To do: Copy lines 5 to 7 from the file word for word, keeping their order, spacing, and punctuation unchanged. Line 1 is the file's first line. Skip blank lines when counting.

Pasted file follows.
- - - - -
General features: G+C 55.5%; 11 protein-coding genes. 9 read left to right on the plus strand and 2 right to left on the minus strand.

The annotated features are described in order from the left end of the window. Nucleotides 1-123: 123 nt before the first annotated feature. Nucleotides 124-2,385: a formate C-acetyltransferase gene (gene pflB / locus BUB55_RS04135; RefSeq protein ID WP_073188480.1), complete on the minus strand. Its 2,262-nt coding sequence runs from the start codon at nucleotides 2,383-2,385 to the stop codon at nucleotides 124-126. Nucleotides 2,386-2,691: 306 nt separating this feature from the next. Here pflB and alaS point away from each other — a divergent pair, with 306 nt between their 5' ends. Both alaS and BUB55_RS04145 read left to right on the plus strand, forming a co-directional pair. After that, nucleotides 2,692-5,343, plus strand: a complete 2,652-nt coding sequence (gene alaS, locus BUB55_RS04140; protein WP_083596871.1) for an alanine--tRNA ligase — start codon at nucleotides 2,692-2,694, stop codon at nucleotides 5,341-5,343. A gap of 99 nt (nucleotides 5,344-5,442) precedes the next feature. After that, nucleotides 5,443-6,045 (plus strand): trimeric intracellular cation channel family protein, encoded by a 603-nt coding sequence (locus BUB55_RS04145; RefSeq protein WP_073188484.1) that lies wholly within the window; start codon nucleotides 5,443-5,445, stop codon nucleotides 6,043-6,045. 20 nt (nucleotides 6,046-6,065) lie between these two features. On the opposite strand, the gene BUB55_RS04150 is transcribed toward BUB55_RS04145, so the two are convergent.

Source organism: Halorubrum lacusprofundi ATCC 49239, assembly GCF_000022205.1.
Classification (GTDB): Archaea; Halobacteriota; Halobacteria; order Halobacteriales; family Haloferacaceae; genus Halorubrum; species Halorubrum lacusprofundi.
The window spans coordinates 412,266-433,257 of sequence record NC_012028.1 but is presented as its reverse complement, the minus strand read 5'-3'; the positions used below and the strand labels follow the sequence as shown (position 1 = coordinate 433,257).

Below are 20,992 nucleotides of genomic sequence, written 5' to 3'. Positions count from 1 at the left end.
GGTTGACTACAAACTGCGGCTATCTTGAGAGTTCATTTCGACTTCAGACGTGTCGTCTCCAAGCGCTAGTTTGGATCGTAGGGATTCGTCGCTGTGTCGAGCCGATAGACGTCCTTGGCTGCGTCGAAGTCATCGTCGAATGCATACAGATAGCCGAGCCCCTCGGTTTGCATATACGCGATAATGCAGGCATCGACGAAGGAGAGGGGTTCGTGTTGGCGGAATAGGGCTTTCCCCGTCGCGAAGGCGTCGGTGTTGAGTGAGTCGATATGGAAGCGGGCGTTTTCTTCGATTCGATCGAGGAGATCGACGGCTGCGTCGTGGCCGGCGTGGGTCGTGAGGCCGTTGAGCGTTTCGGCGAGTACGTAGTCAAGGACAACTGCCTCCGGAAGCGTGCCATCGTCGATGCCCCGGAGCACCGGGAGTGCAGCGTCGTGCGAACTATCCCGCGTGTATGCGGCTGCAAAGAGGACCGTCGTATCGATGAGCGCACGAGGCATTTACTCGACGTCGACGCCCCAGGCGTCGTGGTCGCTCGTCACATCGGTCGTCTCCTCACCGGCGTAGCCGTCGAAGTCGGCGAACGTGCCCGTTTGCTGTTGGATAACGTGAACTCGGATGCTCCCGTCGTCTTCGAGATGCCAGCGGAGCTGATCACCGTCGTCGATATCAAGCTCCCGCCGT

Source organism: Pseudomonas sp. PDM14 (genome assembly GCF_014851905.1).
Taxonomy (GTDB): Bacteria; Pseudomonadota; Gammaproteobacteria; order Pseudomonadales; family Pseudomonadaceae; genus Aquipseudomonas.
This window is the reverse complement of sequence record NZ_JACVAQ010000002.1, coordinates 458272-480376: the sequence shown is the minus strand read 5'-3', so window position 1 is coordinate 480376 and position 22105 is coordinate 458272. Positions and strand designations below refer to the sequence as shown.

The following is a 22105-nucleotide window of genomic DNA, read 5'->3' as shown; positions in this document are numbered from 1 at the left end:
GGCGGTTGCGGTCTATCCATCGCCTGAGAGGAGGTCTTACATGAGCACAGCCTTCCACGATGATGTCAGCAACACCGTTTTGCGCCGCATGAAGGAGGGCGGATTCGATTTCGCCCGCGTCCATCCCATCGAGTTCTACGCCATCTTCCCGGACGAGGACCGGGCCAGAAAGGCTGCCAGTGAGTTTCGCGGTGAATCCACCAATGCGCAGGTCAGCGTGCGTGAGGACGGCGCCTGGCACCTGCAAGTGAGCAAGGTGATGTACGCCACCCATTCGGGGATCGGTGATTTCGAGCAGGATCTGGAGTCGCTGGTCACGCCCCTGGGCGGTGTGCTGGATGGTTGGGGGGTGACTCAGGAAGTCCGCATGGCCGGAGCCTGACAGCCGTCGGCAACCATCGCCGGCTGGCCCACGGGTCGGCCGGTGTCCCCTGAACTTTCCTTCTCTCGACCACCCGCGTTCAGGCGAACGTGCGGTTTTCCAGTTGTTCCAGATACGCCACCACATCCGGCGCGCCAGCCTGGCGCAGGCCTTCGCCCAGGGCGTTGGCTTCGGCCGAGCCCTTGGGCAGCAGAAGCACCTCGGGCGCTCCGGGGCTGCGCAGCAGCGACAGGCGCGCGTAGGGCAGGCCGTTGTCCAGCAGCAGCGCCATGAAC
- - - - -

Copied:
The window spans coordinates 412,266-433,257 of sequence record NC_012028.1 but is presented as its reverse complement, the minus strand read 5'-3'; the positions used below and the strand labels follow the sequence as shown (position 1 = coordinate 433,257).

Below are 20,992 nucleotides of genomic sequence, written 5' to 3'. Positions count from 1 at the left end.
GGTTGACTACAAACTGCGGCTATCTTGAGAGTTCATTTCGACTTCAGACGTGTCGTCTCCAAGCGCTAGTTTGGATCGTAGGGATTCGTCGCTGTGTCGAGCCGATAGACGTCCTTGGCTGCGTCGAAGTCATCGTCGAATGCATACAGATAGCCGAGCCCCTCGGTTTGCATATACGCGATAATGCAGGCATCGACGAAGGAGAGGGGTTCGTGTTGGCGGAATAGGGCTTTCCCCGTCGCGAAGGCGTCGGTGTTGAGTGAGTCGATATGGAAGCGGGCGTTTTCTTCGATTCGATCGAGGAGATCGACGGCTGCGTCGTGGCCGGCGTGGGTCGTGAGGCCGTTGAGCGTTTCGGCGAGTACGTAGTCAAGGACAACTGCCTCCGGAAGCGTGCCATCGTCGATGCCCCGGAGCACCGGGAGTGCAGCGTCGTGCGAACTATCCCGCGTGTATGCGGCTGCAAAGAGGACCGTCGTATCGATGAGCGCACGAGGCATTTACTCGACGTCGACGCCCCAGGCGTCGTGGTCGCTCGTCACATCGGTCGTCTCCTCACCGGCGTAGCCGTCGAAGTCGGCGAACGTGCCCGTTTGCTGTTGGATAACGTGAACTCGGATGCTCCCGTCGTCTTCGAGATGCCAGCGGAGCTGATCACCGTCGTCGATATCAAGCTCCCGCCGT